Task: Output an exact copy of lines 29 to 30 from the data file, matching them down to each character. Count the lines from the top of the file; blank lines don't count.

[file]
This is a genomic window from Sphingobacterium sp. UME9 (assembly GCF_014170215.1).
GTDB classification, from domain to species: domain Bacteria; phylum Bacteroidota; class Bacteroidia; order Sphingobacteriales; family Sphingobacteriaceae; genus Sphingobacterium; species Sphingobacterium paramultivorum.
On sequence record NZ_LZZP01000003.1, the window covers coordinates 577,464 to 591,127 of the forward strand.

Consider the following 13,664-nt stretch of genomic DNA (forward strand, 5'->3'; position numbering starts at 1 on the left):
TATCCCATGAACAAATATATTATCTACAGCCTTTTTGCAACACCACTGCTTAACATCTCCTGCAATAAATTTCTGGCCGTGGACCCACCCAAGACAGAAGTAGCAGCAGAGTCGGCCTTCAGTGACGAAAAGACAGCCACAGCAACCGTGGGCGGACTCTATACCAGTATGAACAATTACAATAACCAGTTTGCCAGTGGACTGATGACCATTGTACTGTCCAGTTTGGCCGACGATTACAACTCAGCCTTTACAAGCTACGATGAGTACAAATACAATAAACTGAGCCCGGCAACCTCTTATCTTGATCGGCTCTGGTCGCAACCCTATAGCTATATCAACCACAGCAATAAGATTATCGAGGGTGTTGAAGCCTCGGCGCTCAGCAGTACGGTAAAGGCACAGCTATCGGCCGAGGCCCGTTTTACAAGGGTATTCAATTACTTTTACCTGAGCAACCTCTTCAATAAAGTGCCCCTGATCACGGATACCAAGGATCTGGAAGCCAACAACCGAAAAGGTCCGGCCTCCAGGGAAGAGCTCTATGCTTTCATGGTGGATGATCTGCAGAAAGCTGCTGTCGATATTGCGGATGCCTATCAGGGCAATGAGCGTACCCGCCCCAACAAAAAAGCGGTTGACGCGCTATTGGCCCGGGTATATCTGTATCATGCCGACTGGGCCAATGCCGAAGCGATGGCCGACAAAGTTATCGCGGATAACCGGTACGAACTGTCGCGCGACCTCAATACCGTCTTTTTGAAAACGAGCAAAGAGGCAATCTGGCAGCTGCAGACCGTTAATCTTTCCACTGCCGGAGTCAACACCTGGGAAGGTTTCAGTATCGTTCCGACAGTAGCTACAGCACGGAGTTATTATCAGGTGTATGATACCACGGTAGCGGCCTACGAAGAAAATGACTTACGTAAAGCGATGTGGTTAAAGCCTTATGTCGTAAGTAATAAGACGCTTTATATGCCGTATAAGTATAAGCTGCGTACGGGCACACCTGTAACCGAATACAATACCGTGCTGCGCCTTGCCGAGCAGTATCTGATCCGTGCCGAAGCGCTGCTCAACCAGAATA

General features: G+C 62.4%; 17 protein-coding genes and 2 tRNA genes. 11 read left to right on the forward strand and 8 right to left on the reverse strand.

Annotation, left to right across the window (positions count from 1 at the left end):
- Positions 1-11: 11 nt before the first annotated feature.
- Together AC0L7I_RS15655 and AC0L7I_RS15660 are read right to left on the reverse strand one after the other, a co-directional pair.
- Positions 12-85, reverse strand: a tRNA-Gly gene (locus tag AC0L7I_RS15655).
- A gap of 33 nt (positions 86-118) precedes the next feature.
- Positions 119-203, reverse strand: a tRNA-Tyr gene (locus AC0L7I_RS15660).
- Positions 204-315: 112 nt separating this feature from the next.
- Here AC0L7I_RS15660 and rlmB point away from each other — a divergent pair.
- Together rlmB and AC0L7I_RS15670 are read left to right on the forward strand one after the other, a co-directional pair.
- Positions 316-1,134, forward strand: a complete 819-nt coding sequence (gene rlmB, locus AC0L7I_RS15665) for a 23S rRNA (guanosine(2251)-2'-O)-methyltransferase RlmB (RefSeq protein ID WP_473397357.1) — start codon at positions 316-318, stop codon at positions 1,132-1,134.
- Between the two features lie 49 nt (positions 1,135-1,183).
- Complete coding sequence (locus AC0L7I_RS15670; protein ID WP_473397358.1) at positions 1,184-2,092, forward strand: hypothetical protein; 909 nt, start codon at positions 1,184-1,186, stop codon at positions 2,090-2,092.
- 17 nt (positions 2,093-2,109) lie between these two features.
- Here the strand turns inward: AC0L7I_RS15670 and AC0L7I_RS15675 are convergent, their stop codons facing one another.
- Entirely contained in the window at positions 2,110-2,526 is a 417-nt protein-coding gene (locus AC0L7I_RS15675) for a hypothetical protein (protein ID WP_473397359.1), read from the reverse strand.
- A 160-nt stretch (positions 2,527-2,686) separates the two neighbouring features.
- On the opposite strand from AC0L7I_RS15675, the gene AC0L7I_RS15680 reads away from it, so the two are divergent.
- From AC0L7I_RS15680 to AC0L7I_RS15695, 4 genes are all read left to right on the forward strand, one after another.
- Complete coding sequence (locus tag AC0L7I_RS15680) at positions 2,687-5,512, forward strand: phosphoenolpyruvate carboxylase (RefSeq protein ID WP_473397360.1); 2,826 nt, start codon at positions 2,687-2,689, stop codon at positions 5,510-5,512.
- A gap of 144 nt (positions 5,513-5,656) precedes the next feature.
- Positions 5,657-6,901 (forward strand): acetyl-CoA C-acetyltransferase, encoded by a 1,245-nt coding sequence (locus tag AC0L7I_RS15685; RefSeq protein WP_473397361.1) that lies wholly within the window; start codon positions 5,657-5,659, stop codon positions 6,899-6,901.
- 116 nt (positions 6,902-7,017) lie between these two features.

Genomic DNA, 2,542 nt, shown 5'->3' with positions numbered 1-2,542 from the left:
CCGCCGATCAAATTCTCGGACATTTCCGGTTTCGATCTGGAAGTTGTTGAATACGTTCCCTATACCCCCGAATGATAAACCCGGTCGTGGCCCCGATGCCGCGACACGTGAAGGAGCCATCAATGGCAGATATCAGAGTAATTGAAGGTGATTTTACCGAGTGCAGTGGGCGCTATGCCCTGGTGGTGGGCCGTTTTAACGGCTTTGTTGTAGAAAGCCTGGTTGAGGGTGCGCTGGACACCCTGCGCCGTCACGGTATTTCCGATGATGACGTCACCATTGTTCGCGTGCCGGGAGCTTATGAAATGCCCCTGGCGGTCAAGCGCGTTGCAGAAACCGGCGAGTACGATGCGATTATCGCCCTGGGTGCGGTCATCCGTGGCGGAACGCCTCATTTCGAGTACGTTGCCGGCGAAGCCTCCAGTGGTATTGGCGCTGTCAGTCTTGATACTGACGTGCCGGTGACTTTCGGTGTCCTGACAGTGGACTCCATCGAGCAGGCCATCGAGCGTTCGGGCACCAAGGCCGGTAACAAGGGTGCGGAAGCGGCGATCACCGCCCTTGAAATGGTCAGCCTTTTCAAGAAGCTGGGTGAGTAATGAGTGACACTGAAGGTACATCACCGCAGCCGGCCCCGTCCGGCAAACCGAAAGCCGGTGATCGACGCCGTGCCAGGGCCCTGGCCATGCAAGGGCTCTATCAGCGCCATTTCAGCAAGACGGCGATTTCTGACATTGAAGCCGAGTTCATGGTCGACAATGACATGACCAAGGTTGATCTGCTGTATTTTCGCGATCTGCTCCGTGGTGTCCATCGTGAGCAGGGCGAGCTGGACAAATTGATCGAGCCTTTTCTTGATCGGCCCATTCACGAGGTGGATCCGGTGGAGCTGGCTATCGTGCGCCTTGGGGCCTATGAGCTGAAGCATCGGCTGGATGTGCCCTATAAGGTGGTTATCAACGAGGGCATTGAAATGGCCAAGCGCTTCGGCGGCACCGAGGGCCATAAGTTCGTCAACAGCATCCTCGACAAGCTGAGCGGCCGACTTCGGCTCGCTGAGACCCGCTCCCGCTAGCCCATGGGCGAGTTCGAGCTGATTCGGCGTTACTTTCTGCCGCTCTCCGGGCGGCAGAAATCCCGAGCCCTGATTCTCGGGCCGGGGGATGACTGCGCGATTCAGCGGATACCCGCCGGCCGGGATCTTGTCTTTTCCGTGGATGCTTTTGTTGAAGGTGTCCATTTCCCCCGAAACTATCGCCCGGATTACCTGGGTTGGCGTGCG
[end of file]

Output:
Genomic DNA, 2,542 nt, shown 5'->3' with positions numbered 1-2,542 from the left:
CCGCCGATCAAATTCTCGGACATTTCCGGTTTCGATCTGGAAGTTGTTGAATACGTTCCCTATACCCCCGAATGATAAACCCGGTCGTGGCCCCGATGCCGCGACACGTGAAGGAGCCATCAATGGCAGATATCAGAGTAATTGAAGGTGATTTTACCGAGTGCAGTGGGCGCTATGCCCTGGTGGTGGGCCGTTTTAACGGCTTTGTTGTAGAAAGCCTGGTTGAGGGTGCGCTGGACACCCTGCGCCGTCACGGTATTTCCGATGATGACGTCACCATTGTTCGCGTGCCGGGAGCTTATGAAATGCCCCTGGCGGTCAAGCGCGTTGCAGAAACCGGCGAGTACGATGCGATTATCGCCCTGGGTGCGGTCATCCGTGGCGGAACGCCTCATTTCGAGTACGTTGCCGGCGAAGCCTCCAGTGGTATTGGCGCTGTCAGTCTTGATACTGACGTGCCGGTGACTTTCGGTGTCCTGACAGTGGACTCCATCGAGCAGGCCATCGAGCGTTCGGGCACCAAGGCCGGTAACAAGGGTGCGGAAGCGGCGATCACCGCCCTTGAAATGGTCAGCCTTTTCAAGAAGCTGGGTGAGTAATGAGTGACACTGAAGGTACATCACCGCAGCCGGCCCCGTCCGGCAAACCGAAAGCCGGTGATCGACGCCGTGCCAGGGCCCTGGCCATGCAAGGGCTCTATCAGCGCCATTTCAGCAAGACGGCGATTTCTGACATTGAAGCCGAGTTCATGGTCGACAATGACATGACCAAGGTTGATCTGCTGTATTTTCGCGATCTGCTCCGTGGTGTCCATCGTGAGCAGGGCGAGCTGGACAAATTGATCGAGCCTTTTCTTGATCGGCCCATTCACGAGGTGGATCCGGTGGAGCTGGCTATCGTGCGCCTTGGGGCCTATGAGCTGAAGCATCGGCTGGATGTGCCCTATAAGGTGGTTATCAACGAGGGCATTGAAATGGCCAAGCGCTTCGGCGGCACCGAGGGCCATAAGTTCGTCAACAGCATCCTCGACAAGCTGAGCGGCCGACTTCGGCTCGCTGAGACCCGCTCCCGCTAGCCCATGGGCGAGTTCGAGCTGATTCGGCGTTACTTTCTGCCGCTCTCCGGGCGGCAGAAATCCCGAGCCCTGATTCTCGGGCCGGGGGATGACTGCGCGATTCAGCGGATACCCGCCGGCCGGGATCTTGTCTTTTCCGTGGATGCTTTTGTTGAAGGTGTCCATTTCCCCCGAAACTATCGCCCGGATTACCTGGGTTGGCGTGCG